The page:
(I don’t know what it is like where you live, but I happen to think that the electorate is feeling plenty of pain right now, at least over here in the flyover zone. What we need is the leaders of the financial institutions – the people who oversaw the risky behaviors that led to the collapse – to perhaps share in some of the downsides of the catastrophe – but that’s not happening at all – and does not look like it will ever happen.)

  11. Their business would not be straightforward to refinance at all, unless by straightforward you mean the Treasury is providing the capital. Why do you think there was a rush among their clients to draw down their lines? They are doing what they can to get by.

    Also, some of their small business clients are among their creditors.

    I agree CIT should not be bailed out, but they will be because this administration makes decisions for sentimental and not economic reasons.

  12. It comes back to the point Nemo made yesterday: there is no evidence bailouts have any political cost whatsoever.

    When the markets were crumbling and AIG bonuses were being paid, it looked like there was a political tide against bailouts. But it turned out that there was a political tide against falling markets; once the markets were talked up, the pressure fell away.

    The path of least resistance is to agree to the bailout. Refusing the bailout causes (a) the nonzero risk the equity market declines; (b) complaining from affected stakeholders. Granting the bailout, well, that’s just following precedent.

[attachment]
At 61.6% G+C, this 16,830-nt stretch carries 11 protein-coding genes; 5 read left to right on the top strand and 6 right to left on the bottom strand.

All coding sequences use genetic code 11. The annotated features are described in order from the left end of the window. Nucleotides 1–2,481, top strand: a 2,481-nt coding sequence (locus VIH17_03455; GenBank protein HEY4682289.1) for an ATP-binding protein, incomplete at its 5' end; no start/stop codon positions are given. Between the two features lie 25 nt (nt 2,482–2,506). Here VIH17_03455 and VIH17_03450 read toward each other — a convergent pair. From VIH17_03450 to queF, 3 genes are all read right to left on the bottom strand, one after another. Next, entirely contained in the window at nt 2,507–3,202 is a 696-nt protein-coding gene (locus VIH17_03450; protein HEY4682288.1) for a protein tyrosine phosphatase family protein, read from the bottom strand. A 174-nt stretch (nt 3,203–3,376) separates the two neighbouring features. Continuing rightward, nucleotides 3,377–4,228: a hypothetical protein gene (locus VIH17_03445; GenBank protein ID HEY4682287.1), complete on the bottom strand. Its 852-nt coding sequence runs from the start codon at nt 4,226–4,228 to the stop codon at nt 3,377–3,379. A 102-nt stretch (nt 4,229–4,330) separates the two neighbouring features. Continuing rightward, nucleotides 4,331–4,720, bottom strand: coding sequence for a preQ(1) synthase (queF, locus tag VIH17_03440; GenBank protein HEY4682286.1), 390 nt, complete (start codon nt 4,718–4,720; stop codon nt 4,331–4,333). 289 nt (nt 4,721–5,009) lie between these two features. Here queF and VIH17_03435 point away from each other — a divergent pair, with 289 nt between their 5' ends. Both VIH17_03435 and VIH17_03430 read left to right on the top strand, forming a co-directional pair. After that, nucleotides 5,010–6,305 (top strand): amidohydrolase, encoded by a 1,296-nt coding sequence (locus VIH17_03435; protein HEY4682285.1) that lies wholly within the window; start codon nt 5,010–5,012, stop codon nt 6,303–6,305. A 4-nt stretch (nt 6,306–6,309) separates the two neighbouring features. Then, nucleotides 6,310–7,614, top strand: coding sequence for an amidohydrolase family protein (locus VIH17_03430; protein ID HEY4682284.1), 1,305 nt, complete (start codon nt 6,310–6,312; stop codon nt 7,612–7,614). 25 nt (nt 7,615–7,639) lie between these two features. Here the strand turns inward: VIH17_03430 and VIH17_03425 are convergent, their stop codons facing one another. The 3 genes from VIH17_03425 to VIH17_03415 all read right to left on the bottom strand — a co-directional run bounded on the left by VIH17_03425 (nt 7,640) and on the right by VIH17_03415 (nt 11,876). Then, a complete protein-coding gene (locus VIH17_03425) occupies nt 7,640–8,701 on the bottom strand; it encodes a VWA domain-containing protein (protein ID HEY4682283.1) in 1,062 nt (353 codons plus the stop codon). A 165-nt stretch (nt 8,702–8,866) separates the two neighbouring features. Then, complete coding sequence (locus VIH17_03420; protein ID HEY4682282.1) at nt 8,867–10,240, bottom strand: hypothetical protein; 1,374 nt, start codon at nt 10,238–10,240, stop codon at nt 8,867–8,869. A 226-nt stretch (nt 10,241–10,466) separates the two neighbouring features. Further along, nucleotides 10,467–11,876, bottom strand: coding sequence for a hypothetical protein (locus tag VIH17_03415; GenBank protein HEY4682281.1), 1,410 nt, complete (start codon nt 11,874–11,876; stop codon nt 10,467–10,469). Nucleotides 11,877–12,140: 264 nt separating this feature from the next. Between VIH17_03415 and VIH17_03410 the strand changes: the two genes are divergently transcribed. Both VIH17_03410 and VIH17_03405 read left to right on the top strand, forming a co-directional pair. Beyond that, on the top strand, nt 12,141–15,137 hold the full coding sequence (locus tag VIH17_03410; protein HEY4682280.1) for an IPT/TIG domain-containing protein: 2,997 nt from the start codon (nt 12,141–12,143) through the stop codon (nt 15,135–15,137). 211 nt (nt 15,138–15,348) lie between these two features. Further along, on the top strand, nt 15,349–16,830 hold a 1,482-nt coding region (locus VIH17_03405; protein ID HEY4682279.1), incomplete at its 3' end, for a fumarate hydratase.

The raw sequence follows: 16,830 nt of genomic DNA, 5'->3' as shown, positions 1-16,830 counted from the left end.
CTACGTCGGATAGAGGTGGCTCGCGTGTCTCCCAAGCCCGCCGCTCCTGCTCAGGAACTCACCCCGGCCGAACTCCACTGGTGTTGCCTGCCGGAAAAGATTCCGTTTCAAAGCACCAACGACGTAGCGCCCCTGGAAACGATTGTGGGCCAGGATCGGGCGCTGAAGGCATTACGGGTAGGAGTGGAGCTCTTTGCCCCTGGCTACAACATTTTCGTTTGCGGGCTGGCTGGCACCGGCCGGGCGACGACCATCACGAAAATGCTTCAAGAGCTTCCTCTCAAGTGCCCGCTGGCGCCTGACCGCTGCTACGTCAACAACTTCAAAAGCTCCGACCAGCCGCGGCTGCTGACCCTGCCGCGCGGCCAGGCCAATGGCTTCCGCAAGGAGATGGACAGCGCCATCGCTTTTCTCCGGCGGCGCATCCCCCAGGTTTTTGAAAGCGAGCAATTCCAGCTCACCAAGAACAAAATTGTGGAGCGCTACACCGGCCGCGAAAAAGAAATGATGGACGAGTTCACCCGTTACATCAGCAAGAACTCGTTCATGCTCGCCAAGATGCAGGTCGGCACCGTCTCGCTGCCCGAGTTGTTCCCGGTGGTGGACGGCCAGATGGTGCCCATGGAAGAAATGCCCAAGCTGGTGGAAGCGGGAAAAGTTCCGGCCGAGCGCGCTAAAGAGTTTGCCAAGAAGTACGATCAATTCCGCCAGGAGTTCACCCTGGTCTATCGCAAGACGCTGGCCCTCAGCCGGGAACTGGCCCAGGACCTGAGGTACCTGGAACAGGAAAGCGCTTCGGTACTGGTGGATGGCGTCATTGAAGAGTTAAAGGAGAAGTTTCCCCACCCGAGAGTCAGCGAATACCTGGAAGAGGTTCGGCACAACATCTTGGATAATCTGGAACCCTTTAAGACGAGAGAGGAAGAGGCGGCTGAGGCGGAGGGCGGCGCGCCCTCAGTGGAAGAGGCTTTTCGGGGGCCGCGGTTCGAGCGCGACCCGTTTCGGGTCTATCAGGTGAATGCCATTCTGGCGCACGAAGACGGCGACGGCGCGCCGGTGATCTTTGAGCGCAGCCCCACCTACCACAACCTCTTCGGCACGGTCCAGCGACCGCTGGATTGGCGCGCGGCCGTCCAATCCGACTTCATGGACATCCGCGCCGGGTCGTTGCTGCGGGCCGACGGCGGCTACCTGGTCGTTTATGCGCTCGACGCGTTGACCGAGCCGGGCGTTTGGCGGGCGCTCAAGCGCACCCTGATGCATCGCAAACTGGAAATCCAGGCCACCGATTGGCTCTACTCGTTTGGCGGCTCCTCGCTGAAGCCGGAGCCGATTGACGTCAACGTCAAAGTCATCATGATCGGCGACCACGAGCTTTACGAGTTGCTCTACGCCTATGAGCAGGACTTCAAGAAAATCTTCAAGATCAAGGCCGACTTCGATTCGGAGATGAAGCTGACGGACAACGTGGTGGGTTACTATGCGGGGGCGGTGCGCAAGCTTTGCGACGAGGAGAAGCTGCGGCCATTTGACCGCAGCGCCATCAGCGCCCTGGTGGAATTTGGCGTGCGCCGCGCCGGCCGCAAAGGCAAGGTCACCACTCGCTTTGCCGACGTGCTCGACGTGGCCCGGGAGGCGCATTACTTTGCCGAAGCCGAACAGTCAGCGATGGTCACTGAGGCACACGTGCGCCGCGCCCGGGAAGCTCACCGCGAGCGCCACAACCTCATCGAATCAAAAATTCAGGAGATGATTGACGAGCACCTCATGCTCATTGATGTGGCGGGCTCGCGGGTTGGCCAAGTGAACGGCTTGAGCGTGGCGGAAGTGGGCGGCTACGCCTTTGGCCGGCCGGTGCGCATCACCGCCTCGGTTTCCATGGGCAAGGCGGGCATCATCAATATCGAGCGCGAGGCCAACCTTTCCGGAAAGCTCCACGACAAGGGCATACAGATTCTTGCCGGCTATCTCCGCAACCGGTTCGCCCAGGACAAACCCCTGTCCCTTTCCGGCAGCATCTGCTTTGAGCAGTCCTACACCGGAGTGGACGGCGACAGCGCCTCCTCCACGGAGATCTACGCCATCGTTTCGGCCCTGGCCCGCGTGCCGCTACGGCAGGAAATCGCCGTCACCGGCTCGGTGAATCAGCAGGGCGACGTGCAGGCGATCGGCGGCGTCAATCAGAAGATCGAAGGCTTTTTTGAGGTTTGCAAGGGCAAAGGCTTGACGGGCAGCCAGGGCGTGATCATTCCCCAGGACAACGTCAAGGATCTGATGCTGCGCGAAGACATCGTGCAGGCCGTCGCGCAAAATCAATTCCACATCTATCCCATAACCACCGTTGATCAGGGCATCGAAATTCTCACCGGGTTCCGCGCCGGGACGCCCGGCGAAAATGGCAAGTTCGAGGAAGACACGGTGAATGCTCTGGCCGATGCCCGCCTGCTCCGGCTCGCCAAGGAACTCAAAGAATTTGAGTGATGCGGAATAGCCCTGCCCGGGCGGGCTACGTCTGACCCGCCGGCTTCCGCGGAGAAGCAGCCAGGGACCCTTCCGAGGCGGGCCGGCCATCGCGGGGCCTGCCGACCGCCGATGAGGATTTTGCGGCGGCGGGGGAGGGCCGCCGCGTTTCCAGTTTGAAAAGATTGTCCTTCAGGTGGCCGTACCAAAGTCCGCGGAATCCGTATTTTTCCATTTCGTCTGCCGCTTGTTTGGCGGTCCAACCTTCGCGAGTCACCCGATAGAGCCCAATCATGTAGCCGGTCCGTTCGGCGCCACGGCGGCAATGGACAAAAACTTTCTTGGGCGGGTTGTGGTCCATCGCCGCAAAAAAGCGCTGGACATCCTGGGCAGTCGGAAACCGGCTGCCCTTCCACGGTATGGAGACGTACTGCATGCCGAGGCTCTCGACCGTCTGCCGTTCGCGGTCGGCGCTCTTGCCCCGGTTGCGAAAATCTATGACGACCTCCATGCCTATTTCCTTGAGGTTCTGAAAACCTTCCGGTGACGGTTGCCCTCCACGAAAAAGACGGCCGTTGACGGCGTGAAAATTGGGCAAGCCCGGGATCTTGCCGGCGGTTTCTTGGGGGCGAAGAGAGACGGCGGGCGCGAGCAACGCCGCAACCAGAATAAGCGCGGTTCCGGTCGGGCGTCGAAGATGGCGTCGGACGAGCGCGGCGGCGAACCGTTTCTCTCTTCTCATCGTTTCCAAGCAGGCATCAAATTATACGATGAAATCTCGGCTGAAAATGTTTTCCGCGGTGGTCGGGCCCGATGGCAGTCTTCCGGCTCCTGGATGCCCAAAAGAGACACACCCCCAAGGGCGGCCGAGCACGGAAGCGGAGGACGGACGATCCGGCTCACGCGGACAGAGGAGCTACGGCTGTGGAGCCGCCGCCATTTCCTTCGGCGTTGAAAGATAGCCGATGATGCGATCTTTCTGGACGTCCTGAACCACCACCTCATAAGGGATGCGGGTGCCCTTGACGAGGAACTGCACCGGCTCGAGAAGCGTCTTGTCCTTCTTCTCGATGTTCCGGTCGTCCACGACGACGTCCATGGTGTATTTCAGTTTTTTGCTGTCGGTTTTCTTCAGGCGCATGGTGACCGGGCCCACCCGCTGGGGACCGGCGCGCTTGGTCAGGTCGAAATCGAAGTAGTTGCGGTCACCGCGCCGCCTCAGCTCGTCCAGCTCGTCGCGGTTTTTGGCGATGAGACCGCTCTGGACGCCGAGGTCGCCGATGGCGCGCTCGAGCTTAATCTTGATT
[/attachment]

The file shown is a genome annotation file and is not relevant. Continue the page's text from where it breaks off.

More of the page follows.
13. Any more grand government intrusion schemes into the market will only result in more fraud and market manipulation.

    In the 50’s and 60’s there were very bright lines of behavior, that people did not cross and as a result the regulatory system performed in a significantly better way. What got us into this tragic mess is the wholesale fraudulent crony capitalism practiced by our regulators, our politicians and Wall Street. Any economic system based on fraud is bound to fail sooner or later. This is our regulatory system now; it just smoke and mirrors. This crony capitalism is new and did not exist back then to anywhere near the extent of today.

    To create more government intrusion will only make matters worse. Any cartel or government intrusion into the private sector is fraught with opportunities for market manipulation, unless there are clear transparent rules that are enforced. We are a long way for transparent rules that are enforced. Those in power, particularly at the Fed and Treasury, now routinely violate the law, and are never held to account or brought to justice.

    Add the fact that today’s media, unlike the media of yesteryear are just the spin doctors for the fraud. They rarely report the vast amount of market manipulation, and regularly present a dishonest picture to hide the manipulations of those in power.